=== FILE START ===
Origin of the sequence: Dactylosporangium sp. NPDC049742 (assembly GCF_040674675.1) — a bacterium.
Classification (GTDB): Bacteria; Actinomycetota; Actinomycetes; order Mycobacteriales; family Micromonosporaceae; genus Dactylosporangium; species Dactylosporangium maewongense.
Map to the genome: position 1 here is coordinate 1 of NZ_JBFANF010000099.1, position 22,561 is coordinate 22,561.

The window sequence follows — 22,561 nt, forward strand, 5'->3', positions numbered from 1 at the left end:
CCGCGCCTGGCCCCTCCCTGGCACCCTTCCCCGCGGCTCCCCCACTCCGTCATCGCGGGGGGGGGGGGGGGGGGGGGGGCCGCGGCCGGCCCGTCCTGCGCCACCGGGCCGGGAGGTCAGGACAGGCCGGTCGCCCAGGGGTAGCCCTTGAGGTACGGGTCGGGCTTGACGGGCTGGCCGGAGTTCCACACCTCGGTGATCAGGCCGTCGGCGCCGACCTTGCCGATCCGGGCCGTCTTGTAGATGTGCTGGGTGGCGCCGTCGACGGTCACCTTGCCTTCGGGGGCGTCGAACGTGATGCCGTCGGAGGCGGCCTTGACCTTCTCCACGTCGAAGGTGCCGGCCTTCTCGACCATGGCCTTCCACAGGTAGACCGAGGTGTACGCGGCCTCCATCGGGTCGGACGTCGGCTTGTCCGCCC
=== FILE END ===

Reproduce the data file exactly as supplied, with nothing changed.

Origin of the sequence: Dactylosporangium sp. NPDC049742 (assembly GCF_040674675.1) — a bacterium.
Classification (GTDB): Bacteria; Actinomycetota; Actinomycetes; order Mycobacteriales; family Micromonosporaceae; genus Dactylosporangium; species Dactylosporangium maewongense.
Map to the genome: position 1 here is coordinate 1 of NZ_JBFANF010000099.1, position 22,561 is coordinate 22,561.

The window sequence follows — 22,561 nt, forward strand, 5'->3', positions numbered from 1 at the left end:
CCGCGCCTGGCCCCTCCCTGGCACCCTTCCCCGCGGCTCCCCCACTCCGTCATCGCGGGGGGGGGGGGGGGGGGGGGGGCCGCGGCCGGCCCGTCCTGCGCCACCGGGCCGGGAGGTCAGGACAGGCCGGTCGCCCAGGGGTAGCCCTTGAGGTACGGGTCGGGCTTGACGGGCTGGCCGGAGTTCCACACCTCGGTGATCAGGCCGTCGGCGCCGACCTTGCCGATCCGGGCCGTCTTGTAGATGTGCTGGGTGGCGCCGTCGACGGTCACCTTGCCTTCGGGGGCGTCGAACGTGATGCCGTCGGAGGCGGCCTTGACCTTCTCCACGTCGAAGGTGCCGGCCTTCTCGACCATGGCCTTCCACAGGTAGACCGAGGTGTACGCGGCCTCCATCGGGTCGGACGTCGGCTTGTCCGCCC